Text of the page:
Sunday, June 12, 2016

An interview with Simon Kerr in Australia on using a climate-themed musical show ‘Music for a Warming World’ to raise awareness of global warming issues in a hopeful, positive manner


Melbourne based New Zealander singer, songwriter, guitarist and thinker, Simon Kerr.
is interveiewed for a global audience on this blog.


He created‘Music for a Warming World’.



FIRST QUESTION from DAN BLOOM in Taiwan: Simon, I love what you and your team there are doing with ‘Music for a Warming World’. When did the show begin? How will the shows be booked? What might it cost to book such a show for a nonprofit cliamte group or school that wants to hire your team? In Australian dollars.
SIMON KERR: ‘Music for a Warming World’was developed in the last half of 2015, and we did a couple of test runs with various academic and artistic people to help refine the ideas and show format. Then we kicked it off at the beginning of 2015 and to date (as of June 2016) have done about 15 shows. 

People and groups have been contacting us as they hear about the show and we then discuss them hosting ‘Music for a Warming World’. We don’t have a fixed fee but prefer to discuss how best to make it work. There is a range of ways to do this, and we do need to cover costs and honour the musicians who play with us. We hope that it will become financially sustainable over time, so we can keep performing.  

QUESTION: Will you possibly perform at literary festivals in Australia, where there are so many lit festivals in Sydney, Brisbane, Melborune, Tamania and Perth?
SK: We would be delighted to perform ‘Music for a Warming World’at literary festivals, and think the show would be a novel creative addition to such events. We are still in the early stages of publicising the show -- and literary festivals are definitely an option. Currently our main focus is on house concerts, music festivals, community groups and academic conferences, but we are very open to new opportunities that we haven’t thought of. We see ‘Music for a Warming World’ as a resource for all sorts of communities to help generate discussion and engagement on climate change, as well as a really nice way to spend an afternoon or evening!

 QUESTION: In the future could your team possibly do overseas shows of ‘Music for a Warming World’ in New Zealand, Japan, Canada, USA or UK, or Norway or UK literary drama fesitvals like the HAY FESTIVAL in future years?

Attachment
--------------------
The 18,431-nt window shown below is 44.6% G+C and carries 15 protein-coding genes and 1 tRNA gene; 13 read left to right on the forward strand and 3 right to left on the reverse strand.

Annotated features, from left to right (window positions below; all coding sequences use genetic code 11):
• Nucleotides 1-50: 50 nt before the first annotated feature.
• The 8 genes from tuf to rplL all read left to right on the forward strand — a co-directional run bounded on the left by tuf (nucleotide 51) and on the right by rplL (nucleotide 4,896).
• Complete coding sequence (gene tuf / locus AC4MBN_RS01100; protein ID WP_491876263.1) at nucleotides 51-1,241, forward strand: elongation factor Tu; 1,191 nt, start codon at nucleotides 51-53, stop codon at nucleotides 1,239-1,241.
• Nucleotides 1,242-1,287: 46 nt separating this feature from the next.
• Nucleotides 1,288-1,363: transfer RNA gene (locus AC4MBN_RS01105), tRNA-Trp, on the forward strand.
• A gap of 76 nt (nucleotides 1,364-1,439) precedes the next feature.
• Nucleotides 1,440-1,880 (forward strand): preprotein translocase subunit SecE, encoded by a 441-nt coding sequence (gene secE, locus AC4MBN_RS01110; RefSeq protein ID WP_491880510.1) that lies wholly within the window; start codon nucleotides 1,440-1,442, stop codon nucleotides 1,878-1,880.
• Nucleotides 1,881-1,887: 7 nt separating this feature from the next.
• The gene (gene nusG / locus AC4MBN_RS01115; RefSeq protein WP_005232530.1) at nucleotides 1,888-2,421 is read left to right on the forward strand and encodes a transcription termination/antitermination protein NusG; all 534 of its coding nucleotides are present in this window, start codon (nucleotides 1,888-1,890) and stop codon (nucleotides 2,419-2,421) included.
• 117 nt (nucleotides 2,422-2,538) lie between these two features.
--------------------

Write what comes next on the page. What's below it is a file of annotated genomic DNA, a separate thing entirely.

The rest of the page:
SK: At this stage we are focusing on establishing the show in Australia first, for lots of reasons. Partly we are trying to limit our carbon footprint, but we also recognise the show has something to offer for a more international audience. We would be interested in taking it internationally provided we go for a decent amount of time with a large number of performances. That way we can lower our carbon footprint by doing fewer but longer tours rather than many short stints.

QUESTION - You were born in New Zealand. Did you grow up there, and when did you come to Australia and at what age did you pick up the guitar and start singing and writing songs? What was the motivation or inspiration to put your heart and sould into communicating through songs and words?

SK: I am a proud Kiwi, growing up in the deep south of the South Island, a land of magnificent landscapes, rivers, mountains, forests. I came to Australia in 2007 for work, a reluctant migrant. However, I do like Australia, it is a very dynamic place and deeply beautiful in its own unique way. I played guitar, like many young people, for a few years, in an enthusiastic but rudimentary way, and then took up drumming. That was my initial musical experience, but in my late 30s I decided to trying song-writing. Unexpectedly, I discovered that I could write songs rather easily. That is not to imply they were all great songs, but I discovered a sort of communication avenue that music provided. I could express my thoughts in succinct ways that seemed to communicate at a level that words alone could not always achieve.